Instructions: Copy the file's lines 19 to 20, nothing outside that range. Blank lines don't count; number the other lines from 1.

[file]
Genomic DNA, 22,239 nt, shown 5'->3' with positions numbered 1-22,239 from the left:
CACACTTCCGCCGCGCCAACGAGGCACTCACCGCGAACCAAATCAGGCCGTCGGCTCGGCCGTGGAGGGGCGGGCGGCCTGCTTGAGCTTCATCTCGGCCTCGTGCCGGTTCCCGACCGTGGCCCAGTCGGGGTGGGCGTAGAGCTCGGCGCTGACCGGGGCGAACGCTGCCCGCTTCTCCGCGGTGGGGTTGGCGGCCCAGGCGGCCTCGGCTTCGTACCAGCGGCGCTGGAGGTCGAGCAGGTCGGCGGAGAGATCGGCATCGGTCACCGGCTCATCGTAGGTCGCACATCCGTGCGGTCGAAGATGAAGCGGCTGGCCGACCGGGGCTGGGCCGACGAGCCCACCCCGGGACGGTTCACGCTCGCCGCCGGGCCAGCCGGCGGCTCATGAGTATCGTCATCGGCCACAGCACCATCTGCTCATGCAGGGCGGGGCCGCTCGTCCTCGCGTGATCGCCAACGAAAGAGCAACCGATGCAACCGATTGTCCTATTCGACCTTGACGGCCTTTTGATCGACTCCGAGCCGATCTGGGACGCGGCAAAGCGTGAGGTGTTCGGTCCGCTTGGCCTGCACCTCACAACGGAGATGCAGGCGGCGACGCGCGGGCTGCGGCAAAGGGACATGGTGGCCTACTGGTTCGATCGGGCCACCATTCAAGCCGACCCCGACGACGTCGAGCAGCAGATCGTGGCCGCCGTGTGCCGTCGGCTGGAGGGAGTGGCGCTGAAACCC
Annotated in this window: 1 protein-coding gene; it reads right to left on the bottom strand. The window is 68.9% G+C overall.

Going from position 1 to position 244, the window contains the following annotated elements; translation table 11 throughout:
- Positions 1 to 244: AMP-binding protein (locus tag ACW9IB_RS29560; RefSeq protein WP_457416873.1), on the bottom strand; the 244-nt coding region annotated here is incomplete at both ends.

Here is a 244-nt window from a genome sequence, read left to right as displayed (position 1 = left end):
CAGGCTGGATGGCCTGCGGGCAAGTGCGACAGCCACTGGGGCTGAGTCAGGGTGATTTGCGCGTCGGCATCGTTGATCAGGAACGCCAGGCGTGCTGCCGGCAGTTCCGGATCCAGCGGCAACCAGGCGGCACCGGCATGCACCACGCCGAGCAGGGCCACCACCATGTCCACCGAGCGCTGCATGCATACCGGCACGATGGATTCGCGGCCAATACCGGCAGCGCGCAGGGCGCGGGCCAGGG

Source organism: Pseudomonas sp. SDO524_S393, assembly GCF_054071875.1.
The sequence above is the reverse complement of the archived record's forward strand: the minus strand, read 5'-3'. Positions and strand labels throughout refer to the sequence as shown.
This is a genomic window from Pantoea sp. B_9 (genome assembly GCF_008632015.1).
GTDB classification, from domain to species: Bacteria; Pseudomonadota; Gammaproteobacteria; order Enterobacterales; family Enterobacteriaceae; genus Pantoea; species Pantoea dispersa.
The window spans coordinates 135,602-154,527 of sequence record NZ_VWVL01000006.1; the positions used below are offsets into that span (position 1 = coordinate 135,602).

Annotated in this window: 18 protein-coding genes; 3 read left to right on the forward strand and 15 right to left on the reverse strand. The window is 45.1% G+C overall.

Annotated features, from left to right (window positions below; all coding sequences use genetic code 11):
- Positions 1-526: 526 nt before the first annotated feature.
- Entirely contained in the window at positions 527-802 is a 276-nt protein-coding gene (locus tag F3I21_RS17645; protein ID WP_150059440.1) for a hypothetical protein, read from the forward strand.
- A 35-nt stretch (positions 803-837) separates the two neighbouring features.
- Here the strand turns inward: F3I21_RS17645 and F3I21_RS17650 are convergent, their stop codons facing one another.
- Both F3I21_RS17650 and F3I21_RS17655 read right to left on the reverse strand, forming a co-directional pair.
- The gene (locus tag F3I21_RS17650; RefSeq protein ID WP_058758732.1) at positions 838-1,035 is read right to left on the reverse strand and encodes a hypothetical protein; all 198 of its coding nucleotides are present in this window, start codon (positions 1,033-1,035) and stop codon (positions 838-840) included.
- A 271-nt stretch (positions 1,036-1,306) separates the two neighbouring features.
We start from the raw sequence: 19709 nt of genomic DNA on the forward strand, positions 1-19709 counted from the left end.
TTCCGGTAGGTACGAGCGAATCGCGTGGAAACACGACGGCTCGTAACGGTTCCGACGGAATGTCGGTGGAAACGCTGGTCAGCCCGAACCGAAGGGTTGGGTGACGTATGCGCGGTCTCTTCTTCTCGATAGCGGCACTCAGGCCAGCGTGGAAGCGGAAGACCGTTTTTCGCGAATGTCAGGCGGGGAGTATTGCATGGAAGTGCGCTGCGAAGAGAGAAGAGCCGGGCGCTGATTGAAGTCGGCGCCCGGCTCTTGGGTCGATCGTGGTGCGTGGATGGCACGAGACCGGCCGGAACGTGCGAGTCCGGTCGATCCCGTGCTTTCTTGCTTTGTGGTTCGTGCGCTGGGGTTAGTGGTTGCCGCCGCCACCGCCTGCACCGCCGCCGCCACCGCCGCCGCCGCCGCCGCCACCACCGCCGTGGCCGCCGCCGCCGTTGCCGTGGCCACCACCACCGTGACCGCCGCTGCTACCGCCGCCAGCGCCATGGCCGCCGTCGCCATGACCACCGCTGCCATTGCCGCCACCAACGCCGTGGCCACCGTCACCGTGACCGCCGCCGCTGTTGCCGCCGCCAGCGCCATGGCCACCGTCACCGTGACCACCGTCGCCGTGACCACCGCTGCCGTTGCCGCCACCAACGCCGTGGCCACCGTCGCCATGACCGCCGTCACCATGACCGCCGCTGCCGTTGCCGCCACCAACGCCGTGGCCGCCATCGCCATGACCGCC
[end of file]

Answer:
- Both F3I21_RS17650 and F3I21_RS17655 read right to left on the reverse strand, forming a co-directional pair.
- The gene (locus tag F3I21_RS17650; RefSeq protein ID WP_058758732.1) at positions 838-1,035 is read right to left on the reverse strand and encodes a hypothetical protein; all 198 of its coding nucleotides are present in this window, start codon (positions 1,033-1,035) and stop codon (positions 838-840) included.